He was cruising along in the question-and-answer format, when a woman asked his view on abortion, but what he said surely did not please his pro-life supporters:
"Look, I've got two daughters -- 9 years old and 6 years old. I am going to teach them first of all about values and morals, but if they make a mistake, I don't want them punished with a baby."
Obama's formulation raised the hackles of evangelical leaders across the country, including Richard Land, who said, "Pro-lifers don't see a child as punishment." Obama's approach to a hypothetical problem contrasted sharply with the way his Republican vice presidential opponent, Alaska Gov. Sarah Palin, subsequently handled a "real-life " situation. Shortly after Obama's town hall comments in Pennsylvania, Palin announced that her 17-year-old daughter was pregnant, would give birth to the baby and would marry the father.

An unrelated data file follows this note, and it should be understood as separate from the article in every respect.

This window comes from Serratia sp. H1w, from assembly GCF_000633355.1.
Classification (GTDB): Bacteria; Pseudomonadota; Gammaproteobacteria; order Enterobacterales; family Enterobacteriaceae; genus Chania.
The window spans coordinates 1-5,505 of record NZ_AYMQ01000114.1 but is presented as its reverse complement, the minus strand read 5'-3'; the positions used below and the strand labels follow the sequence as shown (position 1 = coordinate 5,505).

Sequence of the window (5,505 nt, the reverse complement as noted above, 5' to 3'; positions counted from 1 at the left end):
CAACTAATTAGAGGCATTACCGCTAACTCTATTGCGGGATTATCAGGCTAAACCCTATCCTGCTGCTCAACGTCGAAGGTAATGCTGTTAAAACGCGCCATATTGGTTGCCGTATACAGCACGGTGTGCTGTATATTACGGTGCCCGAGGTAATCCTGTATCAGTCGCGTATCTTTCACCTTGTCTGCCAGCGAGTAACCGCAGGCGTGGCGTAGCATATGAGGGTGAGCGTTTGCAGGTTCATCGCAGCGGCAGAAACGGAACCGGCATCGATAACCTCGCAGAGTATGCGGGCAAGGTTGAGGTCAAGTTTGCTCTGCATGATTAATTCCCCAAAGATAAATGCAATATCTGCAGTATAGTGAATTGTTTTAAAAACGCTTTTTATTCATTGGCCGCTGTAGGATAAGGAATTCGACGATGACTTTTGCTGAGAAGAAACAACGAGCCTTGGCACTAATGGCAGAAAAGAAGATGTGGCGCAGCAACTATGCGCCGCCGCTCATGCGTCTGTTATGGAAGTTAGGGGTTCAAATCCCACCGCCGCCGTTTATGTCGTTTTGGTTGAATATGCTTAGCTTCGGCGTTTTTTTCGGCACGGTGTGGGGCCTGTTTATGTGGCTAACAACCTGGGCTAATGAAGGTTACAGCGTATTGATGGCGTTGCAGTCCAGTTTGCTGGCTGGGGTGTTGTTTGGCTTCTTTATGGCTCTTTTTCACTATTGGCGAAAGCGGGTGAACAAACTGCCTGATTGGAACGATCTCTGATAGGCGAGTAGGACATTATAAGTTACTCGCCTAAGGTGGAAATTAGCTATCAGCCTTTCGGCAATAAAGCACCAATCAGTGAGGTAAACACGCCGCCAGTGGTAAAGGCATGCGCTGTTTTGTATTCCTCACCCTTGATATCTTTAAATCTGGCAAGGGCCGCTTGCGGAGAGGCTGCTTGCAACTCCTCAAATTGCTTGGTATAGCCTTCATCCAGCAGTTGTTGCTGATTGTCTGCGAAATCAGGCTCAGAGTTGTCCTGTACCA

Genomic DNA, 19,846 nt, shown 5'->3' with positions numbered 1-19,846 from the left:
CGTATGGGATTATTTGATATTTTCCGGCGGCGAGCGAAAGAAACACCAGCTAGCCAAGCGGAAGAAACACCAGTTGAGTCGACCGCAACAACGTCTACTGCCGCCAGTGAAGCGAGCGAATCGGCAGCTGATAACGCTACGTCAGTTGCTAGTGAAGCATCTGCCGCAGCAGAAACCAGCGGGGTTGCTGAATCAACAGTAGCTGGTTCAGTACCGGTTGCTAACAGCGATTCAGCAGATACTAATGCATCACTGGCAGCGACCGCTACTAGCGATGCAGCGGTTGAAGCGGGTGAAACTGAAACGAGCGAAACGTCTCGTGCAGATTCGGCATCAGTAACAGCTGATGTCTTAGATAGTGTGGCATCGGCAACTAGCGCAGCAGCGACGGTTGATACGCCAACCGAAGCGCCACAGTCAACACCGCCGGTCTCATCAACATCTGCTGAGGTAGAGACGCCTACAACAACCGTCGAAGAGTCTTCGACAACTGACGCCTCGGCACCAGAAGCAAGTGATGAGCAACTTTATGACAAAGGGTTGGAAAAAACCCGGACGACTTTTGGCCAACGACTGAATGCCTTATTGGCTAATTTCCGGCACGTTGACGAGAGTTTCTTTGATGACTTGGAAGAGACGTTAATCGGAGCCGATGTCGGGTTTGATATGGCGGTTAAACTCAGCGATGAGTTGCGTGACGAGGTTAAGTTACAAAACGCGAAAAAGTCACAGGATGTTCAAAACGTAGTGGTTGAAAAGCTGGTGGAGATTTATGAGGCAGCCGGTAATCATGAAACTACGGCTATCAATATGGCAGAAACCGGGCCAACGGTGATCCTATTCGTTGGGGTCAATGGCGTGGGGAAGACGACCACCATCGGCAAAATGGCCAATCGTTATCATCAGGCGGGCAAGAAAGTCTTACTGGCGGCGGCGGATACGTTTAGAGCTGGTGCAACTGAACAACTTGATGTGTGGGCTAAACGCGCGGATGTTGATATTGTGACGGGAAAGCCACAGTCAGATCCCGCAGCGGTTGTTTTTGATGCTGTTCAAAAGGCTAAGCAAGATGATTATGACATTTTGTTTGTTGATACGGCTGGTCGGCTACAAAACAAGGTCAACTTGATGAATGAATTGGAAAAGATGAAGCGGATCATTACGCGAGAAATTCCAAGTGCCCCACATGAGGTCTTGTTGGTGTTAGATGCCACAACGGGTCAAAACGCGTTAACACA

Novak surmises that McCain missed a big opportunity in his debates with Obama in failing to ask him if he really believes the birth of a baby is a punishment. I agree. Such a thought has never entered my mind. Indeed, Obama's indifference to infanticide was apparent in his opposition as an Illinois state senator to legislation protecting the life of an unborn fetus in those rare cases where a fetus is born alive as a result of a late term abortion procedure. Beneath the facade, I believe Obama is as cold-hearted of a person as you could know. This is a man whose disappointment with his own mother led him to choose not to visit her as she lay dying in a hospital bed of cervical cancer. This is a man who travelled to Kenya to visit his father's native land, to promote his future presidential bid and to make promises to assist the impoverished country, while not offering a dime to his penniless, half brother living in a hut there. His attitude towards life in general says much about his character. He talks a good game in the abstract, but he falls far short in practice.